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Heat first, humidity later
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Heat first, humidity later

Heat first, humidity later

Heat first, humidity later

The only saving grace at the beginning of this heat wave is that the dew points are not yet high meaning the relative humidity will not be that much in the afternoon so we won’t have those extreme heat index numbers the next 5 days. However, with ample sun and temperatures 10-15 degrees above normal by the weekend and into next week we won’t need much humidity to feel heat stress and discomfort outdoors. 

The prospect for rain and thunder Wednesday or Thursday is too low to plan around at only 10-20%.

Remember the pets in this heat and check the back seat for kids and pets in the car, cracked windows are NOT enough. 

Make sure pets have shade and water and indoors with A/C is better and remember paws can burn on hot pavement.

It would be no surprise if the stagnant heat wave eventually leads to some of those “air quality alert code orange” ozone alerts as the sun interacts with auto exhaust and other air pollution so if you or someone you love has breathing sensitivity be ready.

The hot and mostly dry weather expected to last around 10 days or longer.

The dry spell started when we were still having mild days and cool nights and mornings. 

Another effect of a long dry spell is insect trouble in the home, particularly roaches and ants. During long dry spells they are more likely to enter homes because like humans they can go longer without food than without water. So don’t leave any water in the sink or elsewhere to discourage them and lay out your traps or poison of choice ahead of time. 

Energy use will be way up with air conditioners humming, I am bracing for the higher utility bill now. 

Dating back to 1878 Atlanta has never had a 100 degree day in the month of May and I don’t expect that to change this year. 

The highest May temperature in Atlanta has been 97 in 1914 and 1941.

Record smashing highs are most likely from around Macon South and Eastward with the best chance of triple digits in those areas. 

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All the tornadoes and flooding in the nations mid-section is in the boundary zone between cool weather West and Hot weather East with the jet stream storm track in-between along the baroclinic zone. This is the peak of tornado season for the country and they are occurring where they typically do this time of year.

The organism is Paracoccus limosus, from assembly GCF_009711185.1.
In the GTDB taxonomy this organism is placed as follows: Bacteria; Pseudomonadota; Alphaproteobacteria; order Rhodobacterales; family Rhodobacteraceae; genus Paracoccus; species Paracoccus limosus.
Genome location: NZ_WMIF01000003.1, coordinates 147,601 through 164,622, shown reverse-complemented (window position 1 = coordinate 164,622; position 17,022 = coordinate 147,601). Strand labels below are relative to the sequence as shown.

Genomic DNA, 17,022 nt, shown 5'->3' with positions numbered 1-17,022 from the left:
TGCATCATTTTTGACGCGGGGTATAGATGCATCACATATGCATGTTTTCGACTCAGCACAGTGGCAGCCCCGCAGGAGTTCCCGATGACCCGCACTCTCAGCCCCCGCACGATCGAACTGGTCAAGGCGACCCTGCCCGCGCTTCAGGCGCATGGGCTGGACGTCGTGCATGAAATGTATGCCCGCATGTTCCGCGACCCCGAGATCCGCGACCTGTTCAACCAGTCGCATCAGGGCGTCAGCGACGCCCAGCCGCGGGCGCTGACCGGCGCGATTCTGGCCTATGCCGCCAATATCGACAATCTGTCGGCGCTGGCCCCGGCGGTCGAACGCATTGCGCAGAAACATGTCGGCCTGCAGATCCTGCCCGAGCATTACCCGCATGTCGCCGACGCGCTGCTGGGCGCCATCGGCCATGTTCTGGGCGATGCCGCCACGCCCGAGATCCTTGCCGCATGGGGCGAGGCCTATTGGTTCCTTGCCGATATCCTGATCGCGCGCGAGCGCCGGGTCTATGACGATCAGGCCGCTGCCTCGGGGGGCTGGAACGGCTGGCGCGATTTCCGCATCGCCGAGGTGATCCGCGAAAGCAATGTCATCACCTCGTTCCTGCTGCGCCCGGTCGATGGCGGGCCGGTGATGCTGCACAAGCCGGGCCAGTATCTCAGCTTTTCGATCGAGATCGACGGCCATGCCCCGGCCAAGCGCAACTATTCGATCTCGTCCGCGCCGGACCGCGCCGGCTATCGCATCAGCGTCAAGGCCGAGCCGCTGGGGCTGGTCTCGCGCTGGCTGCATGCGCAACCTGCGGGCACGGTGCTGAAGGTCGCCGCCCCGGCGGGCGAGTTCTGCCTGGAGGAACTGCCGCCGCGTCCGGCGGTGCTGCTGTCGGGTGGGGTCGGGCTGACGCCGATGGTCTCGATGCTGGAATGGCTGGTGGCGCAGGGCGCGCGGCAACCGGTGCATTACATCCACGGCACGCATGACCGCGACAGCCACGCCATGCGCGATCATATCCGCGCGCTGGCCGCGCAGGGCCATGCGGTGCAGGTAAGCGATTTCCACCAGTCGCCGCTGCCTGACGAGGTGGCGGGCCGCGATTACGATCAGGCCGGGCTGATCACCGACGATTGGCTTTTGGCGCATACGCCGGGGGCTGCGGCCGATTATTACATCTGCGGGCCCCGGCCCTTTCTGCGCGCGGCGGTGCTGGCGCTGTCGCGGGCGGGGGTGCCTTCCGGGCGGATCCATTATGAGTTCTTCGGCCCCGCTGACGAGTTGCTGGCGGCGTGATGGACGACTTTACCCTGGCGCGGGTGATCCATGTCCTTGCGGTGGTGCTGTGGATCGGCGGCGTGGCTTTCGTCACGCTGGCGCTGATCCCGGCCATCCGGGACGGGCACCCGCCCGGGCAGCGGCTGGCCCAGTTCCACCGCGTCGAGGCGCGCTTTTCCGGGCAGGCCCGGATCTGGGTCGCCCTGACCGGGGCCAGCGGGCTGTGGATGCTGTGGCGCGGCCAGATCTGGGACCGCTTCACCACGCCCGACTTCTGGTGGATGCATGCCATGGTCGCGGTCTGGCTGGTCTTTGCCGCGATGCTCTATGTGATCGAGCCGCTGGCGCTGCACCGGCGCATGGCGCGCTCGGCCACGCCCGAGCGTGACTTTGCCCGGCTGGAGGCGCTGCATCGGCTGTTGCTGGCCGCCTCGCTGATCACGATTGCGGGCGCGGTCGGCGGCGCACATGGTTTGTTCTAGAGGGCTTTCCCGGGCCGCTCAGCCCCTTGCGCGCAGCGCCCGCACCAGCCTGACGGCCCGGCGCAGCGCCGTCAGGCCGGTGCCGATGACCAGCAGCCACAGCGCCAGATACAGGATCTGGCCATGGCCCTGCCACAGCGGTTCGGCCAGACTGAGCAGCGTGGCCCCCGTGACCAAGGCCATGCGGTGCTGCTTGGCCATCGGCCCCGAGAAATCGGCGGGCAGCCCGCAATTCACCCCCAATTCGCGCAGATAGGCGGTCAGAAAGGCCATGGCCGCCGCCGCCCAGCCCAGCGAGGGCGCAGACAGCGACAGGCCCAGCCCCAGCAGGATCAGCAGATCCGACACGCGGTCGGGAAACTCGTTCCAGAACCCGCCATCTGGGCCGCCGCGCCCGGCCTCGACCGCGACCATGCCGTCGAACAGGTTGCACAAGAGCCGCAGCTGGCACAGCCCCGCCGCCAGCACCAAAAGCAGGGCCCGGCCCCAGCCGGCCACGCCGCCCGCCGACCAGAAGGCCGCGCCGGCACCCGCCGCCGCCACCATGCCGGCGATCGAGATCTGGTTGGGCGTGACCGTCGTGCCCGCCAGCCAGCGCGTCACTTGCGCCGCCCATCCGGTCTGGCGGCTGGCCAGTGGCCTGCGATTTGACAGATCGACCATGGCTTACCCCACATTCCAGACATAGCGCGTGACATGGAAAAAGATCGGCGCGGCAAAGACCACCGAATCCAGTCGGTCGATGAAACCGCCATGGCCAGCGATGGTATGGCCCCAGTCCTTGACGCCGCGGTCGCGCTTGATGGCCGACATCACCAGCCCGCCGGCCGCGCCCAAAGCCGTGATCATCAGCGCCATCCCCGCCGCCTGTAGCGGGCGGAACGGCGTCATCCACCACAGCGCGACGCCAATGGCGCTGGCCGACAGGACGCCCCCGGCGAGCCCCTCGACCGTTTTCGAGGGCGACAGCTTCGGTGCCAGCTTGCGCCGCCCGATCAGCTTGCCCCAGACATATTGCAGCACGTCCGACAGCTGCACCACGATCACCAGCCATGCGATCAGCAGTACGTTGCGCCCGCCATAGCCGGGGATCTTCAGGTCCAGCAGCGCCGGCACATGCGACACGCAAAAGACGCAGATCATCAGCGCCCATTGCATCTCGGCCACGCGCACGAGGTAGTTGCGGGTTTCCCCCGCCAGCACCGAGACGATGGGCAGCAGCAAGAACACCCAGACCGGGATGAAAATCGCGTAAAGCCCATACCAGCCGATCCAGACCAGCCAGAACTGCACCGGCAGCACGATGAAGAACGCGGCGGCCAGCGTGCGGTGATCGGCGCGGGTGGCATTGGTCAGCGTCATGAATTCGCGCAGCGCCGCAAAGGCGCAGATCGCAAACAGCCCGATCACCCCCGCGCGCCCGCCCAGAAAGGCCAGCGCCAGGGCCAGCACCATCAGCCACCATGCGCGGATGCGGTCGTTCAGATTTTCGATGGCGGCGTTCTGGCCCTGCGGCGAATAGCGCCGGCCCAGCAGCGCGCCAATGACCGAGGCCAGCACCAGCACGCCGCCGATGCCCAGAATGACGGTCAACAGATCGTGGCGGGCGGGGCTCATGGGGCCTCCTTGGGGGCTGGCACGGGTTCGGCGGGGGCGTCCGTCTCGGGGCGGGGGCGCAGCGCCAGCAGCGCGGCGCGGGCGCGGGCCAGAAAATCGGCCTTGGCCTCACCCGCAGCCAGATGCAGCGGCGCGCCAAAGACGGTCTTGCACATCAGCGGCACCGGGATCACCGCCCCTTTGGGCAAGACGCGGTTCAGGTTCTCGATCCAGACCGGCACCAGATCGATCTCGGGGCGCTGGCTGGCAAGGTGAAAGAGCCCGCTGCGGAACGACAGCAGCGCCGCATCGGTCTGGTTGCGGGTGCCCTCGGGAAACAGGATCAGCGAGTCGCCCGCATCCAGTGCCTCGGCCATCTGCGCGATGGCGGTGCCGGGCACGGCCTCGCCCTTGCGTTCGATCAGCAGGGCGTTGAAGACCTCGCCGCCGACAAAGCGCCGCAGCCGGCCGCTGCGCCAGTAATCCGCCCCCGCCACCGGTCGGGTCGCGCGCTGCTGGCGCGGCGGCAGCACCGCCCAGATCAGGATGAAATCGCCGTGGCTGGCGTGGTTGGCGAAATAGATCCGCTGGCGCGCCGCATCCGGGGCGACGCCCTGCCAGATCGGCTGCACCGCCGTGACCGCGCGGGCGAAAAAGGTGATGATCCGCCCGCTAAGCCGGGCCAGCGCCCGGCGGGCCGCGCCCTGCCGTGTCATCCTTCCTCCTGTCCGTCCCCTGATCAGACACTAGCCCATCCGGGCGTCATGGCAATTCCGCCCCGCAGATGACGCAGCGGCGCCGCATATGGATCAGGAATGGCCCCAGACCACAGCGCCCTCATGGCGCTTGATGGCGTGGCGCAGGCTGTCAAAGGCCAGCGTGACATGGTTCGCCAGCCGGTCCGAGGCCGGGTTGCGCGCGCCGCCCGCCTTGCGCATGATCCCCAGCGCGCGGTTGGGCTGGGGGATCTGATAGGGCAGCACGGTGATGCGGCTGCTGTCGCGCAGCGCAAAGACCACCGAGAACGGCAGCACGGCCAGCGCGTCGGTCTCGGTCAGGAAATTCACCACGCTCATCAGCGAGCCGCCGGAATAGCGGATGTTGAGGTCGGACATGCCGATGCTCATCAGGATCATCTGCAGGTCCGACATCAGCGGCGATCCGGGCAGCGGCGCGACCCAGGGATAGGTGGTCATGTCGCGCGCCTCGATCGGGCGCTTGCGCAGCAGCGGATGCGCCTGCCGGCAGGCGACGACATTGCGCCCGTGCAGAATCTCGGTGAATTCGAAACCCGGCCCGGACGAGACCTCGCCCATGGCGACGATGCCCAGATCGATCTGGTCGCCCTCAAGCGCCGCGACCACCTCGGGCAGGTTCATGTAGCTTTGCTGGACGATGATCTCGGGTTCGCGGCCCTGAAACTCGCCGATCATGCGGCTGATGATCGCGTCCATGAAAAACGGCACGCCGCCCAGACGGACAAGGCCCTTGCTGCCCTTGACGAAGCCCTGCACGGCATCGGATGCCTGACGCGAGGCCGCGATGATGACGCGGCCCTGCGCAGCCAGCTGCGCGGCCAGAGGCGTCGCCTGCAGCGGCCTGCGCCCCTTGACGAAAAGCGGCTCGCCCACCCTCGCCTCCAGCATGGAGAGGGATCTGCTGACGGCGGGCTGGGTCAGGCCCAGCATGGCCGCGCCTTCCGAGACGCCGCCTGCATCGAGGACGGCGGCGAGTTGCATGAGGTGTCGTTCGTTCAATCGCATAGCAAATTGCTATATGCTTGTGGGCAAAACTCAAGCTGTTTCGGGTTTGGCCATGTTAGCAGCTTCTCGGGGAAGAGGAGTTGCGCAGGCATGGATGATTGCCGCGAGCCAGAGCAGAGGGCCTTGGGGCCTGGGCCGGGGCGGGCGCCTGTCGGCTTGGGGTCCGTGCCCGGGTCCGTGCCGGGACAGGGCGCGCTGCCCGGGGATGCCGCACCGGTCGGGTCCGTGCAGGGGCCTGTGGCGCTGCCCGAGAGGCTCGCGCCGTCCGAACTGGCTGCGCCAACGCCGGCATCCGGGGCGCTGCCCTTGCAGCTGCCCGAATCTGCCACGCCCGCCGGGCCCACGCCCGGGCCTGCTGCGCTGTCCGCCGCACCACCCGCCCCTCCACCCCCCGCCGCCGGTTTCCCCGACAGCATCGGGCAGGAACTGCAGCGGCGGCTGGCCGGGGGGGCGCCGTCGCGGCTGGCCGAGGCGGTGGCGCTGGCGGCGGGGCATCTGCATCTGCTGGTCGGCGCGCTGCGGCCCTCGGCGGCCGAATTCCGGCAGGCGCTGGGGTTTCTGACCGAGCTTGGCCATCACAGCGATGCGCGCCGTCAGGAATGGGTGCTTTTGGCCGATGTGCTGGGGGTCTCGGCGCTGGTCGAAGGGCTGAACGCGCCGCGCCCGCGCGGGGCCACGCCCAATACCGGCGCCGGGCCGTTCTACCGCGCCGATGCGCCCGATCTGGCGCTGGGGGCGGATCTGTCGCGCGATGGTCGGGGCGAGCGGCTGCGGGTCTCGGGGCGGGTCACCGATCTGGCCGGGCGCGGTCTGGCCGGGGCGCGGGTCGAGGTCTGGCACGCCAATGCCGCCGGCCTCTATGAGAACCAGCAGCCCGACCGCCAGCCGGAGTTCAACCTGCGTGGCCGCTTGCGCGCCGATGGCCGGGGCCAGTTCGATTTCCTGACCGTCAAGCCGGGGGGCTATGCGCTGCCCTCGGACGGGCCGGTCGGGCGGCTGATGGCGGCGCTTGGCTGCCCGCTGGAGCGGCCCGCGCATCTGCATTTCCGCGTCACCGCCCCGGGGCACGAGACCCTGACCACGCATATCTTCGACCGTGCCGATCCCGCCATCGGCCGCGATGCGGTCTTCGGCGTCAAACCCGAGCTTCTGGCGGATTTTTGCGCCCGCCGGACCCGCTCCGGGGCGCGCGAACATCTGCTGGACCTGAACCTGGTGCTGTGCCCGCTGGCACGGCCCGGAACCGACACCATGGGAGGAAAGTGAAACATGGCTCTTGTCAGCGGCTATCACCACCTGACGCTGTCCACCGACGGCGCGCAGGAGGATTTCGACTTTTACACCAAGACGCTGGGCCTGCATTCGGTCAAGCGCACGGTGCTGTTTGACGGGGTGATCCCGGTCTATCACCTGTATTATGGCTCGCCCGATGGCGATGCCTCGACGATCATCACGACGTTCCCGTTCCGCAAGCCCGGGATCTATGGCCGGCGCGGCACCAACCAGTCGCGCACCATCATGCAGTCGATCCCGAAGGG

Upper-level high pressure ridge and a “Great Smokies” surface high pressure type pattern build over the Southeast U.S. with the downward sinking air motions adding compressional heating to the hot air mass moving in on the Southerly wind flow:

ECMWF MODEL JET STREAM FORECAST SATURDAY:

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ESTIMATED RAINFALL TOTALS NEXT 7-DAYS:

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Farmers are taking it on the chin in the Midwest where agriculture is hurting, corn planting is at 39 year low while dry weather is hampering planting in parts of the Southeast. 

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We are lucky to be starting this heat wave with rivers and lakes full in much of North Georgia so no water supply issues. But our lawns and gardens and farm soils will be drying out rapidly requiring irrigation. 

DROUGHT will expand across the state the next couple weeks and worsen in Central and South Georgia which has been drier than Atlanta the past two months:

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ECMWF MODEL ENSEMBLE RAINFALL DEPARTURE FROM NORMAL NEXT 15-46 DAYS:

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In maps above green and blues are above-normal rainfall and shades of brown and red is below-normal rainfall.

Drying spells frying in the summer because dry soil heats more rapidly than moist causing a “positive feedback loop” so the more we dry out the more likely a hot summer becomes. Heat in May does NOT have to mean a hotter than normal summer but it does tilt the odds in that direction. 

Of the three main model ensembles the Canadian continues to be the coolest but still with some heat:

15-DAY MODEL ENSEMBLE TEMPERATURE OUTPUT: (Note MY forecast will vary)

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Middle ground more likely. For more follow me on Twitter @MellishMeterWSB.

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